The Dynamic Learning Maps™ consortium has announced members of its 2015 Technical Advisory Committee (TAC). This year’s committee includes four new and four returning members. The group will first meet on Wednesday, January 28, to discuss the topics of modeling and standard setting.
The Lawrence Journal-World recently reported on the progress of the Dynamic Learning Maps™ project, produced by the Center for Educational Testing and Evaluation at the University of Kansas in Lawrence, Kan.
We are pleased to announce an updated release of the KITE Client that supports Apple OS X Yosemite. Additionally, this release fixes an application start up issue on Apple OS X Mavericks (10.9.5), which prevented the application from opening.
An updated release of the KITE Client for iPad is now available for use with DLM® assessments. This release improves the security of the testing environment and resolves several error messages. If Automatic Updates are enabled on your iPad, no action is required.
The Achievement and Assessment Institute (AAI) at the University of Kansas has received a $212,000 award from the Bill & Melinda Gates Foundation to develop a web interface for exploring learning maps.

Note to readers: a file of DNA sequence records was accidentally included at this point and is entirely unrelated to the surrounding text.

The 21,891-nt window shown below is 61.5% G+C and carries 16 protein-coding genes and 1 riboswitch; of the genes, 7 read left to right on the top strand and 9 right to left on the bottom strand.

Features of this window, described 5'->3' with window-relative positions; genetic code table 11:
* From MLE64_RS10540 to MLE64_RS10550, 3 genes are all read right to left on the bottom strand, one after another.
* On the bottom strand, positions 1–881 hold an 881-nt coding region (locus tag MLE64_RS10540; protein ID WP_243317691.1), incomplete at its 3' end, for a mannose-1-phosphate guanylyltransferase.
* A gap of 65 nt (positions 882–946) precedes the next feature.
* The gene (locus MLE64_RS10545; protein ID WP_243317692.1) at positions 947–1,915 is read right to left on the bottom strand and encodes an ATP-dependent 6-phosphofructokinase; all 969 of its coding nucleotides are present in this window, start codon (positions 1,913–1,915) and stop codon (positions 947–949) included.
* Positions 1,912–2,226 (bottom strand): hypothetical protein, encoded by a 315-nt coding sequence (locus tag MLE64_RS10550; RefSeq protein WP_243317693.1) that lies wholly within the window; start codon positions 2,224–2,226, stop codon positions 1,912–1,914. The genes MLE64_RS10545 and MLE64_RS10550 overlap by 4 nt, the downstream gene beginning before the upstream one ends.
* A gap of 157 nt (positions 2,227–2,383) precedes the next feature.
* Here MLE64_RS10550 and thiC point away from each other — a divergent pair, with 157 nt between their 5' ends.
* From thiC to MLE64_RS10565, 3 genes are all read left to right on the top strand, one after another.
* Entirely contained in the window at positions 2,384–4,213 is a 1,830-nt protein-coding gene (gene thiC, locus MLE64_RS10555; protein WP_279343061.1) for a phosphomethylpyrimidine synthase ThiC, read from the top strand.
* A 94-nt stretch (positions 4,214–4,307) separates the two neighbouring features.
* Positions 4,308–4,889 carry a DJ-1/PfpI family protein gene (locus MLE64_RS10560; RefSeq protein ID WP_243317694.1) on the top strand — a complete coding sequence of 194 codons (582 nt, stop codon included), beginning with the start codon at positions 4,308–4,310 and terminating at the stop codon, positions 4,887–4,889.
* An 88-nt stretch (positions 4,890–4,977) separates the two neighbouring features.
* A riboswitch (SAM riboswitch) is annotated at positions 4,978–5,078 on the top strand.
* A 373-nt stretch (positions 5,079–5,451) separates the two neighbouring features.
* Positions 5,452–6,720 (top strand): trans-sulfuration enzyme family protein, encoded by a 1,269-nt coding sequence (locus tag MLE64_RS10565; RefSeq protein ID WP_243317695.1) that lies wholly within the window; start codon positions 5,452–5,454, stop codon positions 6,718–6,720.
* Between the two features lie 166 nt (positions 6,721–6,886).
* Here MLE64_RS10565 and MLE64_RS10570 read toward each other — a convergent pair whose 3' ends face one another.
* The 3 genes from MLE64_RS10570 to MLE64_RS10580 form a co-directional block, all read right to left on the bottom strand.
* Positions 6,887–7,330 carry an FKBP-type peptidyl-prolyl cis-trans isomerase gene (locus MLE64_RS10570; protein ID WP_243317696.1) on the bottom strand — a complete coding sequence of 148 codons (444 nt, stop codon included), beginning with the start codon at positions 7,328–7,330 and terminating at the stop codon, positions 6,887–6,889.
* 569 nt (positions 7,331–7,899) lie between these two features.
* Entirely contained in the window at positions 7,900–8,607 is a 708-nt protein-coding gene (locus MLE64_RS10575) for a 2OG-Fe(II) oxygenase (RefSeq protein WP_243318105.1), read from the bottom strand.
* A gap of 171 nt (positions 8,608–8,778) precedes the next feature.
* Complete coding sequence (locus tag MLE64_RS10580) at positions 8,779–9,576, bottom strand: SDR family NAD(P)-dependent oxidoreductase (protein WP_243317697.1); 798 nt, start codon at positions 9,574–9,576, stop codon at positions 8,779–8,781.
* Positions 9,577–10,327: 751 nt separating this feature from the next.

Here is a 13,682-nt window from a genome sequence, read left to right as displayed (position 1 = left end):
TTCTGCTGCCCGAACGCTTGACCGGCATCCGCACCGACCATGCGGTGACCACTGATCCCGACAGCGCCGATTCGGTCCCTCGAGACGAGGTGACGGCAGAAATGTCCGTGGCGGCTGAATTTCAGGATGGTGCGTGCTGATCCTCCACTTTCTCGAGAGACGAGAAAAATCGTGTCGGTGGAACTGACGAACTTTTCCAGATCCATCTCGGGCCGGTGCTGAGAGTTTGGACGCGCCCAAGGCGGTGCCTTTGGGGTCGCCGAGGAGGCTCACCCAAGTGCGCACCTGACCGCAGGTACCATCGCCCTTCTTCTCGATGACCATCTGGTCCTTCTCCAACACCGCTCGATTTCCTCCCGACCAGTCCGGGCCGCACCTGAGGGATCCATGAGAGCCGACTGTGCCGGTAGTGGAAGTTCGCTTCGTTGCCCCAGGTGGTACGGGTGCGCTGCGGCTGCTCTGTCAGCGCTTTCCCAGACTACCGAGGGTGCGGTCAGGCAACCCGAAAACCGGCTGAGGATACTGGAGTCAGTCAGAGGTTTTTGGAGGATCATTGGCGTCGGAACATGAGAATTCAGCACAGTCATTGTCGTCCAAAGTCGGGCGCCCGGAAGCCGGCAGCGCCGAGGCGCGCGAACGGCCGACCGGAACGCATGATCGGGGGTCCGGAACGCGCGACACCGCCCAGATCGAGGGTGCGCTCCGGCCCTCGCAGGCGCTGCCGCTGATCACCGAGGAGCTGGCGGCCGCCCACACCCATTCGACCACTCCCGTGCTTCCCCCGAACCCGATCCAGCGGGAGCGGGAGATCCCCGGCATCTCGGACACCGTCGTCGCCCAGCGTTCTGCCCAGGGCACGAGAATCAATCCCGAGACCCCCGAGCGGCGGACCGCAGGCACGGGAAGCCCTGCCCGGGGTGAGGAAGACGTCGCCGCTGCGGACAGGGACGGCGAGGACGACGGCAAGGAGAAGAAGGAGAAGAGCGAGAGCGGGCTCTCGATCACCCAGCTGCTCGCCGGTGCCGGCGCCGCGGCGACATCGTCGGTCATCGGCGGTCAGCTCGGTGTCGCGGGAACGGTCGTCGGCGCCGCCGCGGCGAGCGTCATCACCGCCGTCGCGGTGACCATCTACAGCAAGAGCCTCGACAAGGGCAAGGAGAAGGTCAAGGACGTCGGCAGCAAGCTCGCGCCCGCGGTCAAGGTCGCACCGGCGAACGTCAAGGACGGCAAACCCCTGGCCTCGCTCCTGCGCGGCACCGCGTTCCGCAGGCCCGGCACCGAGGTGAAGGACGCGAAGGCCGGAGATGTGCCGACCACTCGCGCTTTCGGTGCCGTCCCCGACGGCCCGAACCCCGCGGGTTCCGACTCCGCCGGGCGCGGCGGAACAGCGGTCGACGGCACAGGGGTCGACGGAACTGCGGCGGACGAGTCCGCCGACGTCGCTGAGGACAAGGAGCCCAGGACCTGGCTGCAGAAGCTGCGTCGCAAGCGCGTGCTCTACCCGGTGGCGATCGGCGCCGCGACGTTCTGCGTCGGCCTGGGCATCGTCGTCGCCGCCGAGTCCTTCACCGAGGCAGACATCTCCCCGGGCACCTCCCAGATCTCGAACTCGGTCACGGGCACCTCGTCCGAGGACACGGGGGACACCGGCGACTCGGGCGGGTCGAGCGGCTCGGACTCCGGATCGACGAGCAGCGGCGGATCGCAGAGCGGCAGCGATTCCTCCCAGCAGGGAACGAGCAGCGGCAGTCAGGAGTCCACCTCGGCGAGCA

An updated version of the KITE Client is now available for download. To download the software…
In recent months, Education Week has published several articles that mention or highlight the Dynamic Learning Maps™ (DLM®) Alternate Assessment project, including a guest blog by Project Director Neal Kingston and a pair of stories on alternate assessment choices, implementation, and field tests.
North Dakota becomes the 17th state to join the Dynamic Learning Maps Alternate Assessment Consortium (DLM), a multistate initiative developing an instructionally embedded, instructionally relevant, computer-based assessment designed to help students learn.
Alaska becomes the 16th state to join the Dynamic Learning Maps Alternate Assessment Consortium, a multi-state initiative developing a computer-based assessment designed to more validly measure what students with significant cognitive disabilities know and can do.